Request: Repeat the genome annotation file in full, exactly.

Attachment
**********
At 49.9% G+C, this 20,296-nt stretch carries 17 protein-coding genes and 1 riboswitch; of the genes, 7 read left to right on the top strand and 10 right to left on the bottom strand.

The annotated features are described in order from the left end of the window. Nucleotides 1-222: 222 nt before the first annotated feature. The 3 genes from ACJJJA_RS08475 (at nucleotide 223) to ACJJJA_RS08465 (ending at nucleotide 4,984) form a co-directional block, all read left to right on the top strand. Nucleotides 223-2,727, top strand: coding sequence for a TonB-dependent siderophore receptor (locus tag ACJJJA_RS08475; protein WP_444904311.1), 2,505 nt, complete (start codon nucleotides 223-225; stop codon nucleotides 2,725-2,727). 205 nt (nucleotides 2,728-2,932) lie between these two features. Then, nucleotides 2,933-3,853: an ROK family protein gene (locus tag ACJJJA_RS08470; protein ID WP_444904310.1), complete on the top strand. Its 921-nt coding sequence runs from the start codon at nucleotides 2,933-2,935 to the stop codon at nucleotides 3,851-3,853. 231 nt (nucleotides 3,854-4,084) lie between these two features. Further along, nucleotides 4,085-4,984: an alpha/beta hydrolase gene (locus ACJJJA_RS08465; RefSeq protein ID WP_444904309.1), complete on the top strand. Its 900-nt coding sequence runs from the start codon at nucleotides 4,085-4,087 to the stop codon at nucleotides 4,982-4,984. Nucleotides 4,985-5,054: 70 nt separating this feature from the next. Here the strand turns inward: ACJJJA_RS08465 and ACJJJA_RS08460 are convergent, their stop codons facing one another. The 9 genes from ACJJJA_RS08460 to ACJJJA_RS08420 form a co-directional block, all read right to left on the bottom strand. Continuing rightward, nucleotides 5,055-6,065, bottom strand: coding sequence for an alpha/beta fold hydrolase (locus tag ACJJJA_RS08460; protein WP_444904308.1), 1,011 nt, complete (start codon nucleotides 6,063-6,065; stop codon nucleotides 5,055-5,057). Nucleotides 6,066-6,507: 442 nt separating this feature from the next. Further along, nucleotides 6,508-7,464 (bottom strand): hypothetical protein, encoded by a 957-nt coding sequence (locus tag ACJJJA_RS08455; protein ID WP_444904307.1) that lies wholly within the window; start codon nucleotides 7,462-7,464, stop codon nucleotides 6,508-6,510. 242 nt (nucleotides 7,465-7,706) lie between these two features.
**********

At 49.9% G+C, this 20,296-nt stretch carries 17 protein-coding genes and 1 riboswitch; of the genes, 7 read left to right on the top strand and 10 right to left on the bottom strand.

The annotated features are described in order from the left end of the window. Nucleotides 1-222: 222 nt before the first annotated feature. The 3 genes from ACJJJA_RS08475 (at nucleotide 223) to ACJJJA_RS08465 (ending at nucleotide 4,984) form a co-directional block, all read left to right on the top strand. Nucleotides 223-2,727, top strand: coding sequence for a TonB-dependent siderophore receptor (locus tag ACJJJA_RS08475; protein WP_444904311.1), 2,505 nt, complete (start codon nucleotides 223-225; stop codon nucleotides 2,725-2,727). 205 nt (nucleotides 2,728-2,932) lie between these two features. Then, nucleotides 2,933-3,853: an ROK family protein gene (locus tag ACJJJA_RS08470; protein ID WP_444904310.1), complete on the top strand. Its 921-nt coding sequence runs from the start codon at nucleotides 2,933-2,935 to the stop codon at nucleotides 3,851-3,853. 231 nt (nucleotides 3,854-4,084) lie between these two features. Further along, nucleotides 4,085-4,984: an alpha/beta hydrolase gene (locus ACJJJA_RS08465; RefSeq protein ID WP_444904309.1), complete on the top strand. Its 900-nt coding sequence runs from the start codon at nucleotides 4,085-4,087 to the stop codon at nucleotides 4,982-4,984. Nucleotides 4,985-5,054: 70 nt separating this feature from the next. Here the strand turns inward: ACJJJA_RS08465 and ACJJJA_RS08460 are convergent, their stop codons facing one another. The 9 genes from ACJJJA_RS08460 to ACJJJA_RS08420 form a co-directional block, all read right to left on the bottom strand. Continuing rightward, nucleotides 5,055-6,065, bottom strand: coding sequence for an alpha/beta fold hydrolase (locus tag ACJJJA_RS08460; protein WP_444904308.1), 1,011 nt, complete (start codon nucleotides 6,063-6,065; stop codon nucleotides 5,055-5,057). Nucleotides 6,066-6,507: 442 nt separating this feature from the next. Further along, nucleotides 6,508-7,464 (bottom strand): hypothetical protein, encoded by a 957-nt coding sequence (locus tag ACJJJA_RS08455; protein ID WP_444904307.1) that lies wholly within the window; start codon nucleotides 7,462-7,464, stop codon nucleotides 6,508-6,510. 242 nt (nucleotides 7,465-7,706) lie between these two features.